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Prerequisites for cytokine measurements in clinical trials with multiplex immunoassays

Wilco de Jager*, Katarzyna Bourcier, Ger T Rijkers, Berent J Prakken and Vicki Seyfert-Margolis

BMC Immunology 2009, 10:52  doi:10.1186/1471-2172-10-52

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Prerequisites for cytokine measurements

Kirsten Kortekaas   (2009-11-19 09:33)  Leiden University Medical Center

De Jager et al.1 stress the need for rigorous quality control when measuring cytokines in plasma or serum in the context of clinical trials. The authors rightly state that proper timing of sampling, careful sample handling and storage, and strict quality control is crucial for reliable cytokine measurements. However, they did not point towards potential pitfalls of the early steps of blood collection and handling which may profoundly affect the results of cytokine measurements.
A first problem may occur when a blood sample is collected on ice. The temperature of ice cubes can be far below the freezing point. As such, contact between the blood collection tube and the ice cubes may result in local cell lysis. This problem is avoided by placing the tubes in ice water. A second problem is the use of serum. Serum preparation depends on the induction of the coagulation cascade and thus results in thrombocyte activation and release of inflammatory mediators. Serum cytokine levels may therefore merely reflect thrombocyte count. Thirdly, separation of cellular constituents from whole blood, especially the leukocyte/platelet-enriched fraction, is important. De Jager et al.1 and Duvigneau et al.2 already showed that a delay of sample processing will lead to different cytokine profiles by either degradation, absorption, or cellular production of cytokines. An important ignored factor is the incomplete removal of cellular constituents during plasma preparation. This may lead to artificially high plasma cytokine levels due to cell fragmentation during the freeze-thawing cycle. For example, we think that this effect is a systematic problem when interpreting plasma cytokine data from studies in obese or smoking individuals. Both conditions are associated with higher leukocyte3 and thrombocyte counts which may result in elevated residual cells. This problem is avoided by using a second centrifugation or filtration step of the plasma prior to storage. Fourth, plasma must be properly separated from the pellet as soon as possible after centrifugation. Special care should be taken to not disturb the cellular pellet when removing the plasma by pipetting. Decanting the tube should be avoided.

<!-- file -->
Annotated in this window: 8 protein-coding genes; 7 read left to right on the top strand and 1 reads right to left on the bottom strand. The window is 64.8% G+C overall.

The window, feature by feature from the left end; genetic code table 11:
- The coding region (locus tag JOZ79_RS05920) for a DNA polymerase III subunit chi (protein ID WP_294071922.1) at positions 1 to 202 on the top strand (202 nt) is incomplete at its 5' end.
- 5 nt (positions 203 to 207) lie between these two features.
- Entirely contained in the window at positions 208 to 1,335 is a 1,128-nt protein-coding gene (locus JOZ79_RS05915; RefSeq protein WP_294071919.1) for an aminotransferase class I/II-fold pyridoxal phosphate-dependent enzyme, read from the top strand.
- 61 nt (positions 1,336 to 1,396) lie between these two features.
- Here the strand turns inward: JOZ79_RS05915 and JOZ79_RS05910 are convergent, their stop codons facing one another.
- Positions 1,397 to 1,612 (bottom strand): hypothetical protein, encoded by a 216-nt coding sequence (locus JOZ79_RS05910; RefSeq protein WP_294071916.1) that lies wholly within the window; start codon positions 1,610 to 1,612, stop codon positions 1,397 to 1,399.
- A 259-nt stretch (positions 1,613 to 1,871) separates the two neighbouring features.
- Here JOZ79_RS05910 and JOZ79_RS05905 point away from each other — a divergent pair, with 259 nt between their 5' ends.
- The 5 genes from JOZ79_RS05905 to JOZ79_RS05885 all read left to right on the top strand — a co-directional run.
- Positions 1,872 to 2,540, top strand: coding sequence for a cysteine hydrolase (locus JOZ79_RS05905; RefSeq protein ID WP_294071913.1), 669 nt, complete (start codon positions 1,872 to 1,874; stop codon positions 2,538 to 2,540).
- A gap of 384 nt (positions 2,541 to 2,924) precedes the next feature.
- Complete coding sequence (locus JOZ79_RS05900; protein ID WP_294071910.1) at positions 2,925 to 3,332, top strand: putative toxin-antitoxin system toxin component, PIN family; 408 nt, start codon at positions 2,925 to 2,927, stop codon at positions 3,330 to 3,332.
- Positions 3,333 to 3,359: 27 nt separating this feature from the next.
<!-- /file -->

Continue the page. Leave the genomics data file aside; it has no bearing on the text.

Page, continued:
We agree with the Jager et al.1 that careful sample handling is a prerequisite for reliable cytokine measurements. The early steps in sample collections are a crucial and often ignored factor of potential bias.

K.A. Kortekaas, MSc
J.H.N. Lindeman, MD PhD
Leiden University Medical Center
PO box 9600; 2300 RC Leiden, the Netherlands

Reference List
1. de JW, Bourcier K, Rijkers GT, Prakken BJ, Seyfert-Margolis V. Prerequisites for cytokine measurements in clinical trials with multiplex immunoassays. BMC Immunol 2009; 10:52.
2. Duvigneau JC, Hartl RT, Teinfalt M, Gemeiner M. Delay in processing porcine whole blood affects cytokine expression. J Immunol Methods 2003; 272:11-21.
3. Huang ZS, Chien KL, Yang CY, Tsai KS, Wang CH. Peripheral differential leukocyte counts in humans vary with hyperlipidemia, smoking, and body mass index. Lipids 2001; 36:237-245.

Competing interests



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